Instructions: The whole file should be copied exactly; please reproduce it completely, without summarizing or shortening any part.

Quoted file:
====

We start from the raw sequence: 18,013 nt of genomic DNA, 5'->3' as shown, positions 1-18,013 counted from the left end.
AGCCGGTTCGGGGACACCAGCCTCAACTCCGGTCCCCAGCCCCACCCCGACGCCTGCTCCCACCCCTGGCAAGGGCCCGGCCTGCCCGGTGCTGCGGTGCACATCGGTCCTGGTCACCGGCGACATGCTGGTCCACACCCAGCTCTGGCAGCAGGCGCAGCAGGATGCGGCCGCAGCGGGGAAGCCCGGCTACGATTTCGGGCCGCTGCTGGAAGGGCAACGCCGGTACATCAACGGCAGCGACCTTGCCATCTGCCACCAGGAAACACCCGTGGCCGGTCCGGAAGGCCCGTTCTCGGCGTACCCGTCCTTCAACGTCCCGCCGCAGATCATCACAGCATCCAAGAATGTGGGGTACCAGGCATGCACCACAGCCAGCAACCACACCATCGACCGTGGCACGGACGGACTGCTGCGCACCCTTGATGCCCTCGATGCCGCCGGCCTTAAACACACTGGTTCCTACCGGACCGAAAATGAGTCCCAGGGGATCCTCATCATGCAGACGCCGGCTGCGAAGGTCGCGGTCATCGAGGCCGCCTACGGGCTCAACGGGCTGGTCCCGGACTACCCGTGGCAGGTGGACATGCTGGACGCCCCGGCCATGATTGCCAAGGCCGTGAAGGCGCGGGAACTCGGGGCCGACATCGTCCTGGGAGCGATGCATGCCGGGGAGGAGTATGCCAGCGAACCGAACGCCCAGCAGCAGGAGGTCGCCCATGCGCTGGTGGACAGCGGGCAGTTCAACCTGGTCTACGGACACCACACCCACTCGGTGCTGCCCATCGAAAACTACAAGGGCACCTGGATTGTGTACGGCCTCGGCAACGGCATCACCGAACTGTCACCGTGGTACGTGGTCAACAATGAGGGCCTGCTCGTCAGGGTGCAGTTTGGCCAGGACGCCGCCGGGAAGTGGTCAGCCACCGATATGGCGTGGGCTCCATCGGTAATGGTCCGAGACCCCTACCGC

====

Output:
We start from the raw sequence: 18,013 nt of genomic DNA, 5'->3' as shown, positions 1-18,013 counted from the left end.
AGCCGGTTCGGGGACACCAGCCTCAACTCCGGTCCCCAGCCCCACCCCGACGCCTGCTCCCACCCCTGGCAAGGGCCCGGCCTGCCCGGTGCTGCGGTGCACATCGGTCCTGGTCACCGGCGACATGCTGGTCCACACCCAGCTCTGGCAGCAGGCGCAGCAGGATGCGGCCGCAGCGGGGAAGCCCGGCTACGATTTCGGGCCGCTGCTGGAAGGGCAACGCCGGTACATCAACGGCAGCGACCTTGCCATCTGCCACCAGGAAACACCCGTGGCCGGTCCGGAAGGCCCGTTCTCGGCGTACCCGTCCTTCAACGTCCCGCCGCAGATCATCACAGCATCCAAGAATGTGGGGTACCAGGCATGCACCACAGCCAGCAACCACACCATCGACCGTGGCACGGACGGACTGCTGCGCACCCTTGATGCCCTCGATGCCGCCGGCCTTAAACACACTGGTTCCTACCGGACCGAAAATGAGTCCCAGGGGATCCTCATCATGCAGACGCCGGCTGCGAAGGTCGCGGTCATCGAGGCCGCCTACGGGCTCAACGGGCTGGTCCCGGACTACCCGTGGCAGGTGGACATGCTGGACGCCCCGGCCATGATTGCCAAGGCCGTGAAGGCGCGGGAACTCGGGGCCGACATCGTCCTGGGAGCGATGCATGCCGGGGAGGAGTATGCCAGCGAACCGAACGCCCAGCAGCAGGAGGTCGCCCATGCGCTGGTGGACAGCGGGCAGTTCAACCTGGTCTACGGACACCACACCCACTCGGTGCTGCCCATCGAAAACTACAAGGGCACCTGGATTGTGTACGGCCTCGGCAACGGCATCACCGAACTGTCACCGTGGTACGTGGTCAACAATGAGGGCCTGCTCGTCAGGGTGCAGTTTGGCCAGGACGCCGCCGGGAAGTGGTCAGCCACCGATATGGCGTGGGCTCCATCGGTAATGGTCCGAGACCCCTACCGC